‘Ground-breaking approach will change the lives of so many children’ says Herts County Council social care chief

PUBLISHED: 08:36 09 September 2015 | UPDATED: 08:36 09 September 2015

County Hall has been given a £4.86 million grant to transform the child protection system in Hertfordshire.

County Hall has been given a £4.86 million grant to transform the child protection system in Hertfordshire.

Archant

A ground-breaking change in approach to child protection offers great hope for future generations, according to County Hall’s social care chief.

County councillor Richard Roberts is the lead for children's services.County councillor Richard Roberts is the lead for children's services.

Herts County Council was awarded a £4.86 million government grant at the start of the year to overhaul the county’s child protection system by introducing safe-guarding teams.

The teams see mental health professionals, substance misuse specialists and domestic abuse experts work alongside social workers in a partnership involving police, health organisations and probation services.

Five of these teams have been in operation since April, with six starting in June and the remaining 11 due to begin at the end of the month – following a recruitment campaign that has seen 40 social workers and 17 other professionals start work so far.

In one case, the use of pioneering motivational techniques encouraged parents previously in denial to admit they had a drinking problem and accept help to address their issues.

Richard Roberts, the lead for children’s services at the county council, said: “This new way of working represents a great hope for the future, which is why the government placed its faith in us and why so many social workers are keen to work in Hertfordshire and be part of this exciting venture.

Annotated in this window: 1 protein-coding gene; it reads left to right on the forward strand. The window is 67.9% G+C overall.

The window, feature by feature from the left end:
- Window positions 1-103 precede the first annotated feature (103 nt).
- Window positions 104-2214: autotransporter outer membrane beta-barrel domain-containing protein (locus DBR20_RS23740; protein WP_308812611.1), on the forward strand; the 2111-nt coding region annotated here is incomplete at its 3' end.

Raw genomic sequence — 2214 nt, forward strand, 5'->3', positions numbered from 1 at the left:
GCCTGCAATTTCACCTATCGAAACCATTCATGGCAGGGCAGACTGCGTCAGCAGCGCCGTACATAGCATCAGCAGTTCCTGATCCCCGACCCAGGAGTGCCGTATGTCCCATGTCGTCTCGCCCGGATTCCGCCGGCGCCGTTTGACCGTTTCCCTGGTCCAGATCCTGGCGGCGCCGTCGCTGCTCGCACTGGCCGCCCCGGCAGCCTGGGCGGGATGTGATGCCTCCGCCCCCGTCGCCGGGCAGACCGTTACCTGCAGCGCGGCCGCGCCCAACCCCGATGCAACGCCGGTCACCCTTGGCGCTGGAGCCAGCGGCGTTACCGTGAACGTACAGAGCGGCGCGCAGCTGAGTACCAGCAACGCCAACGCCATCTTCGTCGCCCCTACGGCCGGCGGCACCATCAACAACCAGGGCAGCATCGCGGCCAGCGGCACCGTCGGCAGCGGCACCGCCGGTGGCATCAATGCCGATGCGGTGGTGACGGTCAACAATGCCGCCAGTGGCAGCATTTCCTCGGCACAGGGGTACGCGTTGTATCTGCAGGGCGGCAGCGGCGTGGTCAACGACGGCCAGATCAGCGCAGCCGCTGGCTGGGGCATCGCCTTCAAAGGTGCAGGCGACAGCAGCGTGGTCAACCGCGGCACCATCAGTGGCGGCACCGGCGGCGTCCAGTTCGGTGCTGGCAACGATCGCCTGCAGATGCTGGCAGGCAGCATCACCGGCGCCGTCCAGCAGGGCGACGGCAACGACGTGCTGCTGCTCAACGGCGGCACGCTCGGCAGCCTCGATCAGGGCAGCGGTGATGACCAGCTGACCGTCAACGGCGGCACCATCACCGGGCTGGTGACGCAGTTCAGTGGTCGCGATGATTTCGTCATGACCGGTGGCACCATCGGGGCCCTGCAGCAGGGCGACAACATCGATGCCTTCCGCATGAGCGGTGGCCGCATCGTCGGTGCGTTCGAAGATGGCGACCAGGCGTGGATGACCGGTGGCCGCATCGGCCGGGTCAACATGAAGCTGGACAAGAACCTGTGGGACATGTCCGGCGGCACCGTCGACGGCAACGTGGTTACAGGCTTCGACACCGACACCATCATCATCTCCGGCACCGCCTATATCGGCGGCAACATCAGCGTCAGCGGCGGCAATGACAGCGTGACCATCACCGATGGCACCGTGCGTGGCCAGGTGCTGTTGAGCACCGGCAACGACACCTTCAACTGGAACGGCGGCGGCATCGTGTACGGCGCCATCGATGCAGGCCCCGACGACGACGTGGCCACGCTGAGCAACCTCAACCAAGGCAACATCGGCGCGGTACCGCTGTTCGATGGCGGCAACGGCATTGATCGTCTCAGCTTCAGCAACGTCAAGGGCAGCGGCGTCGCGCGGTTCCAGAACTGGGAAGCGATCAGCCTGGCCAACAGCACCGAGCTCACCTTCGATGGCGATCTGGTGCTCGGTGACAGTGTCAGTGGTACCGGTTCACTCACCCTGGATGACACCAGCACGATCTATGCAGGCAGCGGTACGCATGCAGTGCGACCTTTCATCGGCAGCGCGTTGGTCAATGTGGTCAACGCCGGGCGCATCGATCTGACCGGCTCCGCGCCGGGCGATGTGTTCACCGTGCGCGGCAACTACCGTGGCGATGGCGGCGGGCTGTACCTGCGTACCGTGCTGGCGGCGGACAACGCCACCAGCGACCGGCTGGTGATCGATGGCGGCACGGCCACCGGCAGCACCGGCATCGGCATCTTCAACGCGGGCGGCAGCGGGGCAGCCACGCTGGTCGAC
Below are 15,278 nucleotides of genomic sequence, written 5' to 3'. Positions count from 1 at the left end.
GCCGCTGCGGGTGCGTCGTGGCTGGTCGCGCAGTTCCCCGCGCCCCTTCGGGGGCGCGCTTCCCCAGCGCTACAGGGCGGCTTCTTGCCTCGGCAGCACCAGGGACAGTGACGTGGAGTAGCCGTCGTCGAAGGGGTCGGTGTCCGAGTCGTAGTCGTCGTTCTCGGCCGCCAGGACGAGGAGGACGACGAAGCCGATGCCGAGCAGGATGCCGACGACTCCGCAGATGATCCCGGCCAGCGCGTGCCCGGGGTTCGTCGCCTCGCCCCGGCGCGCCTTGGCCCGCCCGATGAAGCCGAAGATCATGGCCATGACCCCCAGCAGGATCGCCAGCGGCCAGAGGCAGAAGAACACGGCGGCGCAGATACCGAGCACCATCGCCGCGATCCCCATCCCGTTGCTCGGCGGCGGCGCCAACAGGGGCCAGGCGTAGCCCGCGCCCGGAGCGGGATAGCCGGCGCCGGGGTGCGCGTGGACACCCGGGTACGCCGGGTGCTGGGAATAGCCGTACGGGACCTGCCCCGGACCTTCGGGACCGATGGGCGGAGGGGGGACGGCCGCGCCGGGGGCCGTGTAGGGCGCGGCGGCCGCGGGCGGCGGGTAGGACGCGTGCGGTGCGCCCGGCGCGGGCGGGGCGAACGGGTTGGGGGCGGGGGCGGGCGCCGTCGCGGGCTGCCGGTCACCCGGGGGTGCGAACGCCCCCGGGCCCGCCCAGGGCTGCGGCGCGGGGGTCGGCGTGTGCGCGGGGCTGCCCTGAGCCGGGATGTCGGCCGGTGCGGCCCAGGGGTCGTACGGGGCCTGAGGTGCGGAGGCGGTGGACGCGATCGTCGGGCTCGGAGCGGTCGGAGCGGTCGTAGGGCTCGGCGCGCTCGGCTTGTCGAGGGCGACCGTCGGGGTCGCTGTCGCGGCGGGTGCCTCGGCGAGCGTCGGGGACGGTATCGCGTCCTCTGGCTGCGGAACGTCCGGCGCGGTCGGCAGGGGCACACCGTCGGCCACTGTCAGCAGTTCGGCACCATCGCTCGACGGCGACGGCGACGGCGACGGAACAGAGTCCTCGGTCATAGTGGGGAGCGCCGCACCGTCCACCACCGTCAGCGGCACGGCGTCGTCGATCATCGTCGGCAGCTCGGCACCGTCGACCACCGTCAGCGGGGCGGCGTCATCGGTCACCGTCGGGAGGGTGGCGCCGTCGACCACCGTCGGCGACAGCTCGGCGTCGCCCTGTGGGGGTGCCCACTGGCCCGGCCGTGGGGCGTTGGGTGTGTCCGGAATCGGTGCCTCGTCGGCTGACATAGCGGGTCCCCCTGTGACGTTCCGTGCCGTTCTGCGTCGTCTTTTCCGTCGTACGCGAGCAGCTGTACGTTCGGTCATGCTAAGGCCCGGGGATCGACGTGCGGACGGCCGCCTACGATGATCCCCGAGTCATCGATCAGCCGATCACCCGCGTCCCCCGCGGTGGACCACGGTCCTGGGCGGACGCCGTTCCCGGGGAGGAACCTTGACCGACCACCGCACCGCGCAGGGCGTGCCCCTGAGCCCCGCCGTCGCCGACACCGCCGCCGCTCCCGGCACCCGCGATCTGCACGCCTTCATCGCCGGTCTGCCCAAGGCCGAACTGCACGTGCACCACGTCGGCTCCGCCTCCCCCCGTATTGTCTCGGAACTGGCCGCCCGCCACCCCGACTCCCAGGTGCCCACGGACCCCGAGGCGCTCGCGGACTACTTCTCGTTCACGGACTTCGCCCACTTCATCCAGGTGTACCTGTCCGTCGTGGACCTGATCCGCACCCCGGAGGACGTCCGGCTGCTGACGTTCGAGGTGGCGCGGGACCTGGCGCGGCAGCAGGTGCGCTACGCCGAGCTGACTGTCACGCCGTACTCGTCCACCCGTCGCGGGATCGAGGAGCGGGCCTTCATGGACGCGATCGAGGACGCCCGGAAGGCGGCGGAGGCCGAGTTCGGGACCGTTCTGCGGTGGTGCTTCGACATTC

“No other local authority in the country is providing this level of extensive support to families in need, giving hundreds of children a better start in life. We hope it will become a model for other areas of the country to follow.”

There are still vacancies for mental health professionals including psychiatric nurses, junior psychologists, psychological social workers and psychological occupational therapists.

Call Stacey Brewer on 01992 556439 or email stacey.brewer@hertfordshire.gov.uk to apply.

2 comments

  • because there just aren't enough poor people patrick.

    Report this comment

    pooky_nana

    Saturday, September 12, 2015

  • So why cant the County use a tiny proportion of this money to withdraw the cuts to the Home-Start service made in July which only reduced spending by £390,000.

    Report this comment

    patrick newman

    Wednesday, September 9, 2015

The views expressed in the above comments do not necessarily reflect the views of this site

More news stories

Yesterday, 12:01

The MP for South Cambridgeshire has organised a public meeting for constituents to discuss their views on Brexit.

Fri, 19:11

The Bassingbourn Village College Spanish exchange trip has run for a “very successful” second time to Albacete, in the sunny south-west of Spain.

Fri, 10:03

Saving for a prolonged period of travel is essential, says our financial columnist Peter Sharkey. And now might just be the best time to go.

Fri, 09:29

Sandon schoolchildren have visited a farm in the village as part of their local history and geography project.

Most read stories

Show Job Lists

Digital Edition

Image
Read the Royston Crow e-edition E-edition

Newsletter Sign Up

Royston Crow weekly newsletter
Sign up to receive our regular email newsletter

Our Privacy Policy